Bill Walton Is Talkin’ With TJ

Bill Walton
In the first-ever installment of Talkin’ with TJ it’s a true thrill to visit with basketball legend Bill Walton. He is an amazing man. One of the greatest basketball players of all-time, his list of accomplishments is impressive: a three-time NCAA Player of the Year, a three-time Academic All-American, two NCAA titles, the MVP of the 1977 NBA Playoffs, the 1978 NBA regular season MVP, two NBA championships. He is in the National High School Sports Hall of Fame, the Academic All-American Hall of Fame and the Naismith Memorial Basketball Hall of Fame. Of course basketball is just part of Bill’s story. He has led a diverse life. He is in the Grateful Dead Hall of Honor, is a spokesperson for the National Stuttering Foundation and is in the Boys and Girls Club Hall of Fame. For more information on Bill’s interesting journey be sure to check out

Tom James: You’ve led such an interesting life and accomplished so much in so many different areas. Yet to me the most impressive thing about Bill Walton is your optimistic outlook. Always a big smile. A great, positive energy. An amazing passion for life. What is your key to happiness?

Bill Walton: Health. Family. Your home. And then dream and hope for a better tomorrow. Those all build off each other. It starts with your health. I’m very fortunate. I haven’t been this healthy since high school. I’ve had 36 orthopedic operations, have two fused ankles, my knees, hands and wrists don’t work, I now have a fused spine, other than that, everything is great. My life changed irrevocably four-and-a-half years ago when my spine failed and collapsed. I spent two years on the floor, in excruciating, debilitating and unrelenting pain. I can only describe the pain as being submerged into a vat of scalding acid that has an electric current running through it. And you can never get out, ever. My life was over. Then two-and-a-half years ago I had a clean-out and reconstruction of my spine. Now I’m all bolted back together with three titanium rods, erector-set cages, spacers between the vertebrae. I’m back in the game of life. I had no idea what life was like without back pain.

TJ: With all the physical issues you’ve had to deal with how is it that you are still able to ride your bike as much as you do?

Bill Walton
Bill Walton
(Dick Raphael/NBA/Getty Images)
BW: I live to ride my bike and I ride to live. My bike is my gym, my wheelchair and my church all in one. I’d like to ride my bike all day long but I’ve got this thing called a job that keeps getting in the way. I start every morning in the pool, warm water, the foundation of your health program. Start there at 4:30 in the morning, I’m there for two or three hours, then come home and go to the weight room in the garage, in the backyard of the house in the North edge of Balboa Park where we’ve lived for 32 years. Then I kiss my wife good morning and make her breakfast. And then I go to work. If there’s ever a free nanosecond I go out on my bike. Pray for better weather.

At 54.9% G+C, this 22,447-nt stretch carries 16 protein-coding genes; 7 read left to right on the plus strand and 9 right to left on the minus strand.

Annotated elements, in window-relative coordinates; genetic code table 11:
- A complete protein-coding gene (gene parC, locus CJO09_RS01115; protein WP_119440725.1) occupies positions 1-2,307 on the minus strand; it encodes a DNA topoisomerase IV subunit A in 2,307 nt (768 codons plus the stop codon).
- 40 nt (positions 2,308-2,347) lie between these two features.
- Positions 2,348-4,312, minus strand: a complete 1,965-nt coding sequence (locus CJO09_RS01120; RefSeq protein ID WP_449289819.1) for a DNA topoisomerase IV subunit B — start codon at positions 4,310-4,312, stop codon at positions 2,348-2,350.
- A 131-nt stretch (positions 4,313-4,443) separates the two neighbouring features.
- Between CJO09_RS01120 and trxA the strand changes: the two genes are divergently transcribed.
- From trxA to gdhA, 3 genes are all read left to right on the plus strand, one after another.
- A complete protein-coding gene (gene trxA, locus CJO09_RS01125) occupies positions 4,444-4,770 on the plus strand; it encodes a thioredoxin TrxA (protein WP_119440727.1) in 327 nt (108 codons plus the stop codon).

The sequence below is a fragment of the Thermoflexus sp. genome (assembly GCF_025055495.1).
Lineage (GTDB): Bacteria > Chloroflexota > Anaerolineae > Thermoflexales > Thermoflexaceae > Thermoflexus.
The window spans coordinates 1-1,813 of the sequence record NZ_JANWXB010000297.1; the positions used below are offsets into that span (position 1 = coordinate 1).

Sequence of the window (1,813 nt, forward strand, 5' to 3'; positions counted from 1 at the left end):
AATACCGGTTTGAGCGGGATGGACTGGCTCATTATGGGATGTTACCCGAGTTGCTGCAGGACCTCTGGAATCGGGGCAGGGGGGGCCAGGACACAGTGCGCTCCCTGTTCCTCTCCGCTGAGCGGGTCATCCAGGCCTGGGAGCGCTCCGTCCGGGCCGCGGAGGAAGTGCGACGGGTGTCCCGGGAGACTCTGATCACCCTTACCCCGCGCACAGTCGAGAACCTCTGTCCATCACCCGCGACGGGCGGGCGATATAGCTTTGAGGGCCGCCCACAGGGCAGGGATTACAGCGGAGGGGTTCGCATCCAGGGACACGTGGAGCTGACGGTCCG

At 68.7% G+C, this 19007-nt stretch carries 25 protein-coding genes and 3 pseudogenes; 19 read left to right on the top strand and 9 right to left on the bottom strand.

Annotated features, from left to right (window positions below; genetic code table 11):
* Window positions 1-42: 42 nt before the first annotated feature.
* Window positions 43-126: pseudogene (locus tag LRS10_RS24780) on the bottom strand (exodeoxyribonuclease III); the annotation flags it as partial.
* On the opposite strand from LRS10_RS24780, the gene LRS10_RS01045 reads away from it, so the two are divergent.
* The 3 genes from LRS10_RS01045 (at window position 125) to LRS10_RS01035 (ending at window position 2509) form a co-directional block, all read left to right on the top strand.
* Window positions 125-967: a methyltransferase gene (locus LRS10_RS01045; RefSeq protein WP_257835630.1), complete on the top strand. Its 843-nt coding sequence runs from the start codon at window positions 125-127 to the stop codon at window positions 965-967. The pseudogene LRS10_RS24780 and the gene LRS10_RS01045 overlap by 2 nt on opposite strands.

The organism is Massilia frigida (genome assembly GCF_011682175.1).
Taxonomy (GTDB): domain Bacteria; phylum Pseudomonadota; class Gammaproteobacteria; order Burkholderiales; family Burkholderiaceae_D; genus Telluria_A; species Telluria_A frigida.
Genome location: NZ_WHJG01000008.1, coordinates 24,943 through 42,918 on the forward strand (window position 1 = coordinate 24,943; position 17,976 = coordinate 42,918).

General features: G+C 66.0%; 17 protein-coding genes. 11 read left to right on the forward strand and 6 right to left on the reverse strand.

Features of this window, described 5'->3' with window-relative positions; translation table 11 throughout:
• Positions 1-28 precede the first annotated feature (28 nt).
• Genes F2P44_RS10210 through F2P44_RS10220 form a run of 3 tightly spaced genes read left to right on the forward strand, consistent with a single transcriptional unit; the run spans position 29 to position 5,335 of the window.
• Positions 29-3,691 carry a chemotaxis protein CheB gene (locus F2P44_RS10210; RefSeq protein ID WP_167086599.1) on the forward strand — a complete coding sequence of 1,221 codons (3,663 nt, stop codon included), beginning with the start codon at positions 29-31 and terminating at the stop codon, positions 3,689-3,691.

TJ: Pray for better weather. We’ve had over 50 days of 100-plus this summer. Are you saying the weather’s not good enough in San Diego?

BW: Ohhh. Today is glorious. Just perfect. Hot, sunny, beautiful, just the way we like it. Like a beautiful spring day in San Antonio and the Spurs are going for yet another championship. How much fun we used to have with all those great guys, how fun it was.

TJ: Your amateur and professional basketball career was filled with so many amazing accomplishments. There are two that I’d like to ask you about. The first is maybe the greatest winning streak in the history of sports. For five years, between your junior year in high school and your junior year in college, you didn’t lose a single game. By my math it was 49 straight at Helix High School, a perfect 20-0 on the freshman team at UCLA then 73 straight wins to start your varsity career. What did it feel like to win 142 straight games?

BW: Well. It should have been a lot more than that. We had good teams. We had very good coaches. I was so lucky to grow up in Southern California in the 50s and 60s. I live in my hometown, San Diego, and every coach I ever had has a child was a John Wooden disciple. Upbeat, positive, encouraging, supportive. That whole style, that whole nature. One of the things that’s always impressed me so much about the Spurs franchise is that same type of leadership, which starts with Peter Holt and comes down through Gregg Popovich and RC Buford. How it plays out in the type of people the Spurs draft, trade for and sign as free agents. The way they build their team. That was the way I thought all of life was. It was beautiful, it was sunny. My parents were incredible. I had great teachers and coaches and teams. It was all just wonderful. I’m the luckiest guy in the world.